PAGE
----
Priests, under the law of Moses, were God’s chosen ones (Numbers 18:2-9; Hebrews 7:11). In Christ, those who are described as priests are also described as those who are called and chosen of God (1Peter 2:5,9) This call of God is through the gospel (2Thessalonians 2:14). In Christ no man is a priest in and of himself—he must be called of God and answer that call. Therefore, all Christians [all who are in Christ, having answered His call in sincere obedience] are priests of this better priesthood.

The Making Ready of Priests

Priests, under the law of Moses, were such at God’s direction (Hebrews 5:4). This divine provision was demonstrated (Numbers 17). Even though God, by divine decree named the family, there was more to making ready to serve. In addition to being of the proper family, these had to be cleansed and purified before they could serve (Numbers 8:6,21). They were purified in a prescribed manner that had to be followed fully (Numbers 8:7).

Likewise, in Christ all priests are not only called of God but are also purified in a prescribed manner (1Peter 1:18,19). Each one must cleanse and purify himself by obeying the gospel, which requires a washing, too (1Peter 1:22-23). “…baptism now saves you—not the removal of dirt from the flesh, but an appeal to God for a good conscience—through the resurrection of Jesus Christ, who is at the right hand of God, having gone into heaven, after angels and authorities and powers had been subjected to Him.” (1Peter 3:21‑22; see Romans 6:3,4 also).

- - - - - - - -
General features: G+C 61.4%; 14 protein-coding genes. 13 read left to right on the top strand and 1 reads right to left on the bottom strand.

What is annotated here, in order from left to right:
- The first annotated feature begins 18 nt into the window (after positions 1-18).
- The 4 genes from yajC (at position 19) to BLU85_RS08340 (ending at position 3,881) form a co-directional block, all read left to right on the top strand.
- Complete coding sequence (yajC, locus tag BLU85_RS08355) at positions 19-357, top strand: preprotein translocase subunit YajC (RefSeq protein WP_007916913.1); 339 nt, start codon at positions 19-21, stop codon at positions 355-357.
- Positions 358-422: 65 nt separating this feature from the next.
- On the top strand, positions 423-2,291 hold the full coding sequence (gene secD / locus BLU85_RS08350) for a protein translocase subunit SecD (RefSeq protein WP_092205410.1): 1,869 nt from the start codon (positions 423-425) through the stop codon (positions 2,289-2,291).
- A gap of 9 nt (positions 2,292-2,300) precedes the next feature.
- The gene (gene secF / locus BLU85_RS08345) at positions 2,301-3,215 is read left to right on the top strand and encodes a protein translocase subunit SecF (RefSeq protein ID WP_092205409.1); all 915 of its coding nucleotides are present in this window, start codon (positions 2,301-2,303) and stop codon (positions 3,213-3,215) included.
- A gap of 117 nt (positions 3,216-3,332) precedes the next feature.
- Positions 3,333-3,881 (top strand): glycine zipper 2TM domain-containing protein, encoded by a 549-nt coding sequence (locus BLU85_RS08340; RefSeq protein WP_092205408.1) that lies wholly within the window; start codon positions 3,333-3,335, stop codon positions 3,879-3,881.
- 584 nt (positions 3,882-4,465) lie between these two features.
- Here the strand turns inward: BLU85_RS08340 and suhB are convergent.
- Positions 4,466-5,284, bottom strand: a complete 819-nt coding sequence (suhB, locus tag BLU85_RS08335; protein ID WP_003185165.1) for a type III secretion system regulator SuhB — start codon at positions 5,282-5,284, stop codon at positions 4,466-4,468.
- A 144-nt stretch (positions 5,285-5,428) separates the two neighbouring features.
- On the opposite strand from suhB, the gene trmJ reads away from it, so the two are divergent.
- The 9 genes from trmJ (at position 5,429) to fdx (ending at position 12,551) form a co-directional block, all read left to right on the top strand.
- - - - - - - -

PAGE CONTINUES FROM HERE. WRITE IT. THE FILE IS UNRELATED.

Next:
The Honor of Being Priests

It is a great honor to be called to serve as a priest. This was true under the law of Moses (Hebrews 5:4). This is still an honor. “But you are A CHOSEN RACE, A royal PRIESTHOOD, A HOLY NATION, A PEOPLE FOR God’s OWN POSSESSION, so that you may proclaim the excellencies of Him who has called you out of darkness into His marvelous light; for you once were NOT A PEOPLE, but now you are THE PEOPLE OF GOD; you had NOT RECEIVED MERCY, but now you have RECEIVED MERCY.” (1Peter 2:9,10). How blessed and privileged men are to be able to hear the gospel call and respond to God’s grace! How blessed men are to be able to serve God and bring Him glory!

The Service of Priests

Priests, under the law of Moses, were charged with services in the temple, which was the house of God (Hebrews 9:6,7). Only priests could do this. In Christ, each Christian, being a priest, is charged with services in the house of God. “Through Him then, let us continually offer up a sacrifice of praise to God, that is, the fruit of lips that give thanks to His name. And do not neglect doing good and sharing, for with such sacrifices God is pleased.” (Hebrews 13:15,16). That is one reason why Christians are not to forsake the assembling of the church (Hebrews 10:25). They are to be in their role and place of service. Each sings. Each takes instruction. Each prays. Each lays by in store. Each partakes of the supper. Each is a priest serving God.

The Attire of the Priest

Priests, under the law, wore special attire. God really cared about this clothing. It was not an after thought. It was not something just to make the priest look good. It was for God (Exodus 28:4,40; 39:27‑29). In Christ, each priest much clothe himself in a special way, too (Colossians 3:1,8-14). Just like it was easy for people of the days of the Levitical priests to see the ones serving in that role, today it ought to be easy to identify God’s priests.

The Offering of Sacrifices by Priests

As we have already noticed, Levitical priests offered sacrifices. In Christ each one, being a priest, offers sacrifices: “And coming to Him as to a living stone which has been rejected by men, but is choice and precious in the sight of God, you also, as living stones, are being built up as a spiritual house for a holy priesthood, to offer up spiritual sacrifices acceptable to God through Jesus Christ” (1Peter 2:4‑5). And, just like the Levitical priests, we are expected to live our entire life in His service (Romans 12:1,2).

Are you serving as a priest of God? If not, isn’t it time for you to answer the call and be cleansed by the blood of Jesus by obeying the gospel?

—S. Scott Richardson Sr.